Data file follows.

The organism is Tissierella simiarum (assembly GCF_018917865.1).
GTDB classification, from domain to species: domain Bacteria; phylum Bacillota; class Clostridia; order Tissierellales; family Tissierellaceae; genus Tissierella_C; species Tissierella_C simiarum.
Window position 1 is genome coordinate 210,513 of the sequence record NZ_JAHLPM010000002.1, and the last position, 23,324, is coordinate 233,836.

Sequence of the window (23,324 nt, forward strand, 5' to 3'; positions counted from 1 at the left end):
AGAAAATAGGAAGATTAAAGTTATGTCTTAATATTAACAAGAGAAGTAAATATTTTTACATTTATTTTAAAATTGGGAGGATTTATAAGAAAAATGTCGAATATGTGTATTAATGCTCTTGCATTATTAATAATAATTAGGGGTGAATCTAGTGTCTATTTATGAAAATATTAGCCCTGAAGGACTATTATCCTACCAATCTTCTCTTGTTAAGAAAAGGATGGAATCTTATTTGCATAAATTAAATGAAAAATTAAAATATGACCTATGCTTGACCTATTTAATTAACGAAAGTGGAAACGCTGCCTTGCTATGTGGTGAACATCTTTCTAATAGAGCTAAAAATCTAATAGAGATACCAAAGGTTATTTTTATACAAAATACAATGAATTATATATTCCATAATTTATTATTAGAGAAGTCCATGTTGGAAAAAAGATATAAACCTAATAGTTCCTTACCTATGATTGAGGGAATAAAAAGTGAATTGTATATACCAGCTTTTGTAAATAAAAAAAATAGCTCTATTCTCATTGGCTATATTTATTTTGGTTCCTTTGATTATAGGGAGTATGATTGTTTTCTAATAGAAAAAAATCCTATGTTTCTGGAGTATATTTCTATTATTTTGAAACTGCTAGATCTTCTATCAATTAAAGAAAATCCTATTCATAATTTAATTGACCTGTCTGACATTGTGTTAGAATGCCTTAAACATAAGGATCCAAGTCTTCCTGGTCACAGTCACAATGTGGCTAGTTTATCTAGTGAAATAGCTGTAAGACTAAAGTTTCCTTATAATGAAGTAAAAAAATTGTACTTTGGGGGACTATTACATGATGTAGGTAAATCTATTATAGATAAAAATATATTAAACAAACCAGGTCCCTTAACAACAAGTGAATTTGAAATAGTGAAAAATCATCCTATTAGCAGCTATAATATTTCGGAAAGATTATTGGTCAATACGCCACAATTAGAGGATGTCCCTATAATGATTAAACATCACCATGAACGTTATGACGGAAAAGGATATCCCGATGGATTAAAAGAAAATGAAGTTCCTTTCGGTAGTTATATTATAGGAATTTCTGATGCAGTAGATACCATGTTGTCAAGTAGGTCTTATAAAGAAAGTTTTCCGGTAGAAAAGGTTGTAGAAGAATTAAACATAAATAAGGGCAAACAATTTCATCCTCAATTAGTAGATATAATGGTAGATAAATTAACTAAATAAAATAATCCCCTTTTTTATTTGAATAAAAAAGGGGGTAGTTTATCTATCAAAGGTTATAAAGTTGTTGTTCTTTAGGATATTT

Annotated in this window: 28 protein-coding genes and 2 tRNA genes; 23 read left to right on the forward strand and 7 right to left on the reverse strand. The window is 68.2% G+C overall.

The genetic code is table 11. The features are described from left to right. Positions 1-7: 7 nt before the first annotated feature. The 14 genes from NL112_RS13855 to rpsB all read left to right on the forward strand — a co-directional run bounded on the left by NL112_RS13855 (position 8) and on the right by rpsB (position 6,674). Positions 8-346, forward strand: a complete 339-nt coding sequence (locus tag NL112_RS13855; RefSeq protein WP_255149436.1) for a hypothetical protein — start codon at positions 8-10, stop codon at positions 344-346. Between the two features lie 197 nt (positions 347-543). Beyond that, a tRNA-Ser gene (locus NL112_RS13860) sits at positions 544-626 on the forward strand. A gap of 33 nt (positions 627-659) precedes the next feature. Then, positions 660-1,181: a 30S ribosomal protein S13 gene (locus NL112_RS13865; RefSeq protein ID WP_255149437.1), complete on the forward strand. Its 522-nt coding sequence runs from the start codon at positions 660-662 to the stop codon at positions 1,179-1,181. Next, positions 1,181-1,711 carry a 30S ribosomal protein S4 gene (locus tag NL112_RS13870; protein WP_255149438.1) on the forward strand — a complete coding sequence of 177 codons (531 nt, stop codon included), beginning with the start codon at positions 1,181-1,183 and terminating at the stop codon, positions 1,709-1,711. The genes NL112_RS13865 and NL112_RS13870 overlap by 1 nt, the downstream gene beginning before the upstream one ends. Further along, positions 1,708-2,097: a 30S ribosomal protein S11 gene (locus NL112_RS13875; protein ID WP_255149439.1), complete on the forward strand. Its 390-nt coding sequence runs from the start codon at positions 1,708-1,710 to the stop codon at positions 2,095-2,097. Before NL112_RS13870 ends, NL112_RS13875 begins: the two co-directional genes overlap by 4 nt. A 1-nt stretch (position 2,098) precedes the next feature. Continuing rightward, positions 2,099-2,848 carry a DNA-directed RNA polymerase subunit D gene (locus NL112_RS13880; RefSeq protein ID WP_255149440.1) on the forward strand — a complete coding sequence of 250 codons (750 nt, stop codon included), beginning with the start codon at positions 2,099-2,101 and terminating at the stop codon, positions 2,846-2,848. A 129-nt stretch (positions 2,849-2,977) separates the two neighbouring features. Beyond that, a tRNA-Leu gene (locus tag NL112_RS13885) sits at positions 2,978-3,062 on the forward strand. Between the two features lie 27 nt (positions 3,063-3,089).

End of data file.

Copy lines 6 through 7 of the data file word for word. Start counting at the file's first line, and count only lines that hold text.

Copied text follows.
Annotated in this window: 28 protein-coding genes and 2 tRNA genes; 23 read left to right on the forward strand and 7 right to left on the reverse strand. The window is 68.2% G+C overall.

The genetic code is table 11. The features are described from left to right. Positions 1-7: 7 nt before the first annotated feature. The 14 genes from NL112_RS13855 to rpsB all read left to right on the forward strand — a co-directional run bounded on the left by NL112_RS13855 (position 8) and on the right by rpsB (position 6,674). Positions 8-346, forward strand: a complete 339-nt coding sequence (locus tag NL112_RS13855; RefSeq protein WP_255149436.1) for a hypothetical protein — start codon at positions 8-10, stop codon at positions 344-346. Between the two features lie 197 nt (positions 347-543). Beyond that, a tRNA-Ser gene (locus NL112_RS13860) sits at positions 544-626 on the forward strand. A gap of 33 nt (positions 627-659) precedes the next feature. Then, positions 660-1,181: a 30S ribosomal protein S13 gene (locus NL112_RS13865; RefSeq protein ID WP_255149437.1), complete on the forward strand. Its 522-nt coding sequence runs from the start codon at positions 660-662 to the stop codon at positions 1,179-1,181. Next, positions 1,181-1,711 carry a 30S ribosomal protein S4 gene (locus tag NL112_RS13870; protein WP_255149438.1) on the forward strand — a complete coding sequence of 177 codons (531 nt, stop codon included), beginning with the start codon at positions 1,181-1,183 and terminating at the stop codon, positions 1,709-1,711. The genes NL112_RS13865 and NL112_RS13870 overlap by 1 nt, the downstream gene beginning before the upstream one ends. Further along, positions 1,708-2,097: a 30S ribosomal protein S11 gene (locus NL112_RS13875; protein ID WP_255149439.1), complete on the forward strand. Its 390-nt coding sequence runs from the start codon at positions 1,708-1,710 to the stop codon at positions 2,095-2,097. Before NL112_RS13870 ends, NL112_RS13875 begins: the two co-directional genes overlap by 4 nt. A 1-nt stretch (position 2,098) precedes the next feature. Continuing rightward, positions 2,099-2,848 carry a DNA-directed RNA polymerase subunit D gene (locus NL112_RS13880; RefSeq protein ID WP_255149440.1) on the forward strand — a complete coding sequence of 250 codons (750 nt, stop codon included), beginning with the start codon at positions 2,099-2,101 and terminating at the stop codon, positions 2,846-2,848. A 129-nt stretch (positions 2,849-2,977) separates the two neighbouring features. Beyond that, a tRNA-Leu gene (locus tag NL112_RS13885) sits at positions 2,978-3,062 on the forward strand. Between the two features lie 27 nt (positions 3,063-3,089).